Octopus also intend to train 1000+ installers a year to accelerate the rate of heat pump conversions:

  3. The renewable energy hub figures are dramatically lower than the others. But when I followed your link, I find they also said "If you currently have oil fired heating, the Energy Savings Trust says you could save between £475-£735 a year.

    If your home has electric heating, the saving is much higher at £830-£1465 throughout the year.

    Finally, if your home has gas heating, then the savings are £1315-£1975 yearly by having a heat pump installed." which is either very misleading or just completely wrong, so I don't give much credence to anything else they say.

  4. Nicola, you wrote: "When the heat pump comes to its end of life ..." But what is the expected life of heat pumps? And, as they age, do they lose efficiency like a gas boiler?

    1. On life span, in our work for BEIS we assumed 15 years the same as boilers but this is likely an underestimate. Think how long refrigerators last! According to Evergreen Energy the most likely issue is with the compressor and this can be replaced but it may not be worthwhile depending on the age of the device. https://www.evergreenenergy.co.uk/heat-pumps/how-long-do-heat-pumps-last/ The reference I find most believable is from CIBSE and it uses 20 years. https://www.elementaconsulting.com/wp-content/uploads/2019/08/Whole-Life-Carbon-of-heat-generation-April-23.04.19.pdf (It also has some rather worrying data on refrigerant leakage, suggesting 4%-6% as typical leakage rate per year. However from next year refrigerants must have a GWP of no more than 150 which makes this more a nuisance than a disaster.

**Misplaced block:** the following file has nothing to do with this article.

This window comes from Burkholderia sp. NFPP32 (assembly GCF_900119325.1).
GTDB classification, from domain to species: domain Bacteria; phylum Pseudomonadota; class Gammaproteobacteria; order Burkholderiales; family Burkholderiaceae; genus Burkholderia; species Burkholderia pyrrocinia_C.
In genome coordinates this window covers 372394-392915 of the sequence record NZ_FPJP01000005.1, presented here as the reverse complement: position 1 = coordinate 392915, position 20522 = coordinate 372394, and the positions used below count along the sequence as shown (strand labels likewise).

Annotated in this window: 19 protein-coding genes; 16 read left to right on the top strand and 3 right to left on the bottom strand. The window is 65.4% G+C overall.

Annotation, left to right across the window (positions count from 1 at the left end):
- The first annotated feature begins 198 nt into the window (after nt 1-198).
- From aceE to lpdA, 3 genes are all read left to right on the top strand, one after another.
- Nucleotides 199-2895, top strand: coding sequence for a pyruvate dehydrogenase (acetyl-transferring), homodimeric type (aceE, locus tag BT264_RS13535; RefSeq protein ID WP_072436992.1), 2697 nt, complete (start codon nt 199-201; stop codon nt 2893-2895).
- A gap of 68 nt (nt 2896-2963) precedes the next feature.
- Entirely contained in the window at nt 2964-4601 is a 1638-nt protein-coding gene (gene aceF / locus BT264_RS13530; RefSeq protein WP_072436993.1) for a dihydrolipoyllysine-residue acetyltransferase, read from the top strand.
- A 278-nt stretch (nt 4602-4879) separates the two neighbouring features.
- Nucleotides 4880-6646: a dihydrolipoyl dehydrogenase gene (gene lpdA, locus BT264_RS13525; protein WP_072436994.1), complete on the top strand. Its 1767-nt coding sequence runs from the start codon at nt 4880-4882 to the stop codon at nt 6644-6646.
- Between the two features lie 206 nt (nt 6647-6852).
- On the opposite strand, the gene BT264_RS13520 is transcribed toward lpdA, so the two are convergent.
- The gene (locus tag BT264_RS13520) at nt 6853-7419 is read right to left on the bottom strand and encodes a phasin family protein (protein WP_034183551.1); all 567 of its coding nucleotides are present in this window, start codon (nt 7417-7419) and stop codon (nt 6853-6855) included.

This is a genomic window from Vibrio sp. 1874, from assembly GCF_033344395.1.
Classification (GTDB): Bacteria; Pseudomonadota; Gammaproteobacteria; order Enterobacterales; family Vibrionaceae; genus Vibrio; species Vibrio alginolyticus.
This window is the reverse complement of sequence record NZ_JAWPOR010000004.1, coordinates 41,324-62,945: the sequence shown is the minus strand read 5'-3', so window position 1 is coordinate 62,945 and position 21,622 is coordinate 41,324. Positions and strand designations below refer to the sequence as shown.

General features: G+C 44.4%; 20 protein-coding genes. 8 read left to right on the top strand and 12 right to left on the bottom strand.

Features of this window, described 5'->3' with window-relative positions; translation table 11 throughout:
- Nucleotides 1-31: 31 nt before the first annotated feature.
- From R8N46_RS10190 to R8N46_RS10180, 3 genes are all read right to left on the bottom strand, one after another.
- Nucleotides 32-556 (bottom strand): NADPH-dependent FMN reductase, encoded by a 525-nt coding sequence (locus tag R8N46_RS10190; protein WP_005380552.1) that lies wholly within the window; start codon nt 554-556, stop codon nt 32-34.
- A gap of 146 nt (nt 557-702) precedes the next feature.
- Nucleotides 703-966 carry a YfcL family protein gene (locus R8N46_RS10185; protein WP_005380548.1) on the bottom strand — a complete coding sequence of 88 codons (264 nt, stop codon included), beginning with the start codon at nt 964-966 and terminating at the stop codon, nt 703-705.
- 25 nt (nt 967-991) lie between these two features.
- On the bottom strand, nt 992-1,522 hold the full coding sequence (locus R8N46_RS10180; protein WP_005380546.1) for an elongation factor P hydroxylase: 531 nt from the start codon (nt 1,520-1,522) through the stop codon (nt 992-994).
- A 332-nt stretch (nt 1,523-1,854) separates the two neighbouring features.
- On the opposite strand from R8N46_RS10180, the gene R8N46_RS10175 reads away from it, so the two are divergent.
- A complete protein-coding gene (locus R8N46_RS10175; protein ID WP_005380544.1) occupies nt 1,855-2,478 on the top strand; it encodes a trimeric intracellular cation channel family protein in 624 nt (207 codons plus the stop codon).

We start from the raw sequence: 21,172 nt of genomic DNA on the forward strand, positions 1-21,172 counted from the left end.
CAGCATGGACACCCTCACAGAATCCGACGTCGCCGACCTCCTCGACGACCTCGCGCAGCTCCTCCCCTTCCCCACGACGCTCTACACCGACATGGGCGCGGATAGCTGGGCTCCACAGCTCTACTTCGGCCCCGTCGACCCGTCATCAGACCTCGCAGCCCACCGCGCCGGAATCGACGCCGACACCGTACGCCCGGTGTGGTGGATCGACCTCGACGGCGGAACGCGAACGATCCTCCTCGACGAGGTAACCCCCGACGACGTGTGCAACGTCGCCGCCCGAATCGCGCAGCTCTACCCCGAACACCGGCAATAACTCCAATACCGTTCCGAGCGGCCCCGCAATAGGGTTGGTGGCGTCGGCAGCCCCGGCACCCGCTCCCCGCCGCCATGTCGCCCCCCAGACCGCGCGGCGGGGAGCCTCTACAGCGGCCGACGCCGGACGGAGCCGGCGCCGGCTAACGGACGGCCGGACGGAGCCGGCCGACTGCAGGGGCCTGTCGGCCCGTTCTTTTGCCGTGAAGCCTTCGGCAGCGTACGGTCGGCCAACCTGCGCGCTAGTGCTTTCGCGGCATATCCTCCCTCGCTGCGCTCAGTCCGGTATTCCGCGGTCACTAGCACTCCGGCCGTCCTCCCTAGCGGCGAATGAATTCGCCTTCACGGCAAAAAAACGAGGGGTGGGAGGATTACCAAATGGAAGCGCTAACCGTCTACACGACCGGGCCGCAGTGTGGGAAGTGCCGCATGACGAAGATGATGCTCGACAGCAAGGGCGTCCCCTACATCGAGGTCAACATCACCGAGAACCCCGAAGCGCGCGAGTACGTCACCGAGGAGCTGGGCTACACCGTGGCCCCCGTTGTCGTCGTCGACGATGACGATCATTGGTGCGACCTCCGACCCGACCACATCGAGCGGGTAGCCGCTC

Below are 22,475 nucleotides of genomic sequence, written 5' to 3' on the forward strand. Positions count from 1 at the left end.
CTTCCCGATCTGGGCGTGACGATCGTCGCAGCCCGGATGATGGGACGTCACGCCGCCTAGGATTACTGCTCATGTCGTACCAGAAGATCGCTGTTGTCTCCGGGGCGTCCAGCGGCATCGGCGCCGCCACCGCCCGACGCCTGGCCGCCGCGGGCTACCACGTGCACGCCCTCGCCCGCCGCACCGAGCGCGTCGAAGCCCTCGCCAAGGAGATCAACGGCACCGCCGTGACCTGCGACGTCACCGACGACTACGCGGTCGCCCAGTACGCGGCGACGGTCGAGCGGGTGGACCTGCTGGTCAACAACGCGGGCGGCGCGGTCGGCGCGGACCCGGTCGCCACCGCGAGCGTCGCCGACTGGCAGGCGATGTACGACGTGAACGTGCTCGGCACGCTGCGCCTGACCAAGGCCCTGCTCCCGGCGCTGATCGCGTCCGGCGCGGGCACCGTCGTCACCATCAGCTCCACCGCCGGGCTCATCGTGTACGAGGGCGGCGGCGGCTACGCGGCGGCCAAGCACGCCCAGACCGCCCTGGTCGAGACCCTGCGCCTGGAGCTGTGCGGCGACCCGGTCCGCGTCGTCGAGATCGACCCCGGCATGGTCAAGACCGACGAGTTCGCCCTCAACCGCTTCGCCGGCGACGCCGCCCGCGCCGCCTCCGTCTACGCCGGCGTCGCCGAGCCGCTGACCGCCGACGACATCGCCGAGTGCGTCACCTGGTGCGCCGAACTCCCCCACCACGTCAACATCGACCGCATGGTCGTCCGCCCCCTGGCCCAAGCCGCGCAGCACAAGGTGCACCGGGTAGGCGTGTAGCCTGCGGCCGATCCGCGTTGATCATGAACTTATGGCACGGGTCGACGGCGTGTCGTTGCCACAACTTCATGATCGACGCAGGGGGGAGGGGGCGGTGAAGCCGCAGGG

2. And have you found any data on fall off in efficiency over time?

    3. No I have not. But a discussion via twitter with some heating engineers suggests that the heat pump is no better than a gas boiler in terms of issues like limescale. The lower flow temperature helps but the higher volume of water offsets this. I am beginning to think wet heating systems are a bad idea - why don't we all just go for air to air instead? https://www.greenmatch.co.uk/blog/2015/09/the-pros-and-cons-of-an-air-to-air-heat-pump